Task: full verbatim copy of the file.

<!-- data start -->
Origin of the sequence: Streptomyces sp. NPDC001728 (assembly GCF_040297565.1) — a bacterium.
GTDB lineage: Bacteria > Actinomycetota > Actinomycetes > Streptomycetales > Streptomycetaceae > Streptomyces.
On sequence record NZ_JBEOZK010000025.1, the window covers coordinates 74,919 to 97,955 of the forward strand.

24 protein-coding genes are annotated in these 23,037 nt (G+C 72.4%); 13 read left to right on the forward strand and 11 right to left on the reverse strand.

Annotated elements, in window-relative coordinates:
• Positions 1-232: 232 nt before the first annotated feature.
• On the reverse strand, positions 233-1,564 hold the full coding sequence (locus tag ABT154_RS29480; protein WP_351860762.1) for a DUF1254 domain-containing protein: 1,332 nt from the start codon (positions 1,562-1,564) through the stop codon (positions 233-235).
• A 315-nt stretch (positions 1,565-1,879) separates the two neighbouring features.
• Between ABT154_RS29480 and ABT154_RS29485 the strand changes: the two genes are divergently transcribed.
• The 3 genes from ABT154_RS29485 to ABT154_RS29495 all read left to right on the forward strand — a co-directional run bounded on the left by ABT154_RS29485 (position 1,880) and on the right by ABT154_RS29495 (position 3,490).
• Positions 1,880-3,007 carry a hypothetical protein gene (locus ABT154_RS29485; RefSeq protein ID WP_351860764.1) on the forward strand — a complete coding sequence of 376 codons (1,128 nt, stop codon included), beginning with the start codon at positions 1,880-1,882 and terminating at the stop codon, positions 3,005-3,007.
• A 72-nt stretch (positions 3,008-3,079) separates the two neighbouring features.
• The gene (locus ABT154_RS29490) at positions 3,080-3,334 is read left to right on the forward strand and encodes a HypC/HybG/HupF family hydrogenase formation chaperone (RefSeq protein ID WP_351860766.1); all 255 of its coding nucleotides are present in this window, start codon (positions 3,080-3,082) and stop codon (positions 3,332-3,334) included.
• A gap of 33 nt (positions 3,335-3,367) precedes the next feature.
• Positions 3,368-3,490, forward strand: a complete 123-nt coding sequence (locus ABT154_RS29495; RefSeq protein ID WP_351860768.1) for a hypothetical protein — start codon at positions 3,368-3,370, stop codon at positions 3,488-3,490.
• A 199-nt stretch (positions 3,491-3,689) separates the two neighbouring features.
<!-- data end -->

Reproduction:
Origin of the sequence: Streptomyces sp. NPDC001728 (assembly GCF_040297565.1) — a bacterium.
GTDB lineage: Bacteria > Actinomycetota > Actinomycetes > Streptomycetales > Streptomycetaceae > Streptomyces.
On sequence record NZ_JBEOZK010000025.1, the window covers coordinates 74,919 to 97,955 of the forward strand.

24 protein-coding genes are annotated in these 23,037 nt (G+C 72.4%); 13 read left to right on the forward strand and 11 right to left on the reverse strand.

Annotated elements, in window-relative coordinates:
• Positions 1-232: 232 nt before the first annotated feature.
• On the reverse strand, positions 233-1,564 hold the full coding sequence (locus tag ABT154_RS29480; protein WP_351860762.1) for a DUF1254 domain-containing protein: 1,332 nt from the start codon (positions 1,562-1,564) through the stop codon (positions 233-235).
• A 315-nt stretch (positions 1,565-1,879) separates the two neighbouring features.
• Between ABT154_RS29480 and ABT154_RS29485 the strand changes: the two genes are divergently transcribed.
• The 3 genes from ABT154_RS29485 to ABT154_RS29495 all read left to right on the forward strand — a co-directional run bounded on the left by ABT154_RS29485 (position 1,880) and on the right by ABT154_RS29495 (position 3,490).
• Positions 1,880-3,007 carry a hypothetical protein gene (locus ABT154_RS29485; RefSeq protein ID WP_351860764.1) on the forward strand — a complete coding sequence of 376 codons (1,128 nt, stop codon included), beginning with the start codon at positions 1,880-1,882 and terminating at the stop codon, positions 3,005-3,007.
• A 72-nt stretch (positions 3,008-3,079) separates the two neighbouring features.
• The gene (locus ABT154_RS29490) at positions 3,080-3,334 is read left to right on the forward strand and encodes a HypC/HybG/HupF family hydrogenase formation chaperone (RefSeq protein ID WP_351860766.1); all 255 of its coding nucleotides are present in this window, start codon (positions 3,080-3,082) and stop codon (positions 3,332-3,334) included.
• A gap of 33 nt (positions 3,335-3,367) precedes the next feature.
• Positions 3,368-3,490, forward strand: a complete 123-nt coding sequence (locus ABT154_RS29495; RefSeq protein ID WP_351860768.1) for a hypothetical protein — start codon at positions 3,368-3,370, stop codon at positions 3,488-3,490.
• A 199-nt stretch (positions 3,491-3,689) separates the two neighbouring features.